It wasn’t until the second afternoon at sea that Catarina, behind the boat’s engines, spotted a Zino’s. She shouted: all idle chat stopped. A boat full of binoculars all drawn to one bird. It is essentially identical to a Fea’s. It swung up, reached its apex, and sheered down alongside the boat. It took all I could remember and all I could see to note the differences. The whiter underwing, the thin black bar running up it. The smaller, lighter size, the bill not so brutishly big, the flight that feels slower. It sheered behind the boat, between us and the high Picos of Madeira, before flying away over the waves. We all watched it until it disappeared over the edge. And as it disappeared the feeling was part relief — the trip a success, the birds still in existence — and part awe that they exist at all.
Yet. As I look back on it now it all seems tainted with metrics. It is not because of their essential similarity to the Fea’s petrel — the two species have a very different essences — but because rarity is a fact that conquers all. Fea’s may thrill but the experience of a Zino’s is difficult to separate out from their sheer vulnerability of their numbers.
The third day at sea. Both Pterodromas encountered, we sailed to a different spot. This time in the shadow of the Desertas Islands: two great lumps of abandoned rock that intervene into the sea’s horizon. We sailed out there with a super pod of more than 100 Atlantic spotted dolphins bow-riding, accompanying the boat down the coast of Madeira. A flying fish leapt in front of the boat, wings shining blue-green, tail-slapping the water as it went, as though it had evolved legs as well as wings and could never decide which it would rather use.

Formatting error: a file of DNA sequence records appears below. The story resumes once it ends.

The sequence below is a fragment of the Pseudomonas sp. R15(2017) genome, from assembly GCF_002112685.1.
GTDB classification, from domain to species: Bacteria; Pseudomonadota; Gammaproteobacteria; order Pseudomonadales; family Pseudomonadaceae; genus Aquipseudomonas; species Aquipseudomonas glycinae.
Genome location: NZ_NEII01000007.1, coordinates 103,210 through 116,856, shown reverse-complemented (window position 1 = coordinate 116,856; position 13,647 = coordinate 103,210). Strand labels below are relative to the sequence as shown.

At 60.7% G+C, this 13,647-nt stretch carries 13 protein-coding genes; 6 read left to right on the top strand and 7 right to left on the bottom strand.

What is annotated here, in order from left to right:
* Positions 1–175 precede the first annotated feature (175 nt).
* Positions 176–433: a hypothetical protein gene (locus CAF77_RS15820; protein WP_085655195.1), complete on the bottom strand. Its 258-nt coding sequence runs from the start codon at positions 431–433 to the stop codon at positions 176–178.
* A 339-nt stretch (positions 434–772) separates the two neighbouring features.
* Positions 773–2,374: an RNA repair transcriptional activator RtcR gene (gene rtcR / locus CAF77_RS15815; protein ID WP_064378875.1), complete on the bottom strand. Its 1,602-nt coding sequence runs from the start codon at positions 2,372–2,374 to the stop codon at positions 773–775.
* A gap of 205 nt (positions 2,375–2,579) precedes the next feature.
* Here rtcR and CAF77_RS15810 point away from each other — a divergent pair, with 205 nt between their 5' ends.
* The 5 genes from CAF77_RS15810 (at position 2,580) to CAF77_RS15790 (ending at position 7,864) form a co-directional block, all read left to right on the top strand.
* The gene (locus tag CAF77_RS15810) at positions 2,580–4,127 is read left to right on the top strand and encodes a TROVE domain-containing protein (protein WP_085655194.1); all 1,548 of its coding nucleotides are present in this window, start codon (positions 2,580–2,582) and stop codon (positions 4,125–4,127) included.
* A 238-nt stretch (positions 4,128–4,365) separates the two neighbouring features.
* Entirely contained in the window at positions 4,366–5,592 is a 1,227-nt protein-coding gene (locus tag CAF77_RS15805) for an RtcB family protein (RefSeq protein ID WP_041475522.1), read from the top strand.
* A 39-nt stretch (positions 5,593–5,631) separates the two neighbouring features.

The day was hot and long. Birds were scarce but for the Bulwer’s petrels — bat-like in flight, impossibly slender, and much smaller than they look in the book — that were regularly flying laps around the boat. But it didn’t need to be a productive day. It felt valedictory: like we were content (smug) enough with what we had seen. Maybe it was the heat but I realised then that what I’d miss most from this was a three-quarter horizon of sea, rolling away until the edge of vision, essentially to infinity. A horizon of freedom, no obstacles and nothing hemming in. I felt then the urge coming over me that nothing would give me greater pleasure than to dive headlong over it; to be a great shearwater, always heading over endless empty horizons.
I resisted. If only because I can’t swim.
We stayed out until sundown. Behind the Desertas we were unaware that a fierce breeze had sprung up. We headed directly into it.
Waves thump into the boat and the spray breaks over us. Lips burn, eyes sting. The rolling crests of grey waves turn peach in the light. There is another type of wave: one we don’t crash over, but one we pitch into and skid over, with a momentary feeling of helplessness. A feeling of being suddenly at the mercy of the sea. The sun sets completely. Night unfurls. The boat has a tiny light, enough to make out the edges but not quite enough to see the next wave until it hits and I have to spit out a mouthful of seawater. I begin to notice other lights. Either side. Trawlers and small fisherman and buoys. The spray of a vicious wave. The lighthouse on the edge of the island. A plane’s headlights breaking through the night. A galaxy of streetlights strung out from Funchal to Canical, along the populated coast. The football stadium and the fish factories. The harbours and bars. The plane landing at Funchal international airport. I take my hat off and lean back and a voice whispers in my ear of the plough and other constellations. I see Madeira reflected in the sky. An unfathomable sky of distant stars and the smudge of Milky Way. I don’t want explanations. A dolphin breaches as we enter the harbour. A Cory’s shearwater circles under streetlights, calling, louder than the throb of distant parties. Spontaneous applause. Handshakes and smiles.
*A note about taxonomy. The Fea’s petrels of Cape Verde are the original Pterodroma feae. Those breeding on the Desertas Islands are thought by some to be a third species, Pterodroma desertas. Desertas differs only from feae in the measurements of its bill length and depth, tarsus, and, marginally, in the length of their wings. If desertas is proven to be a separate species, its population of 150 breeding pairs makes it eye-wateringly rare (and yet twice as common as Zino’s).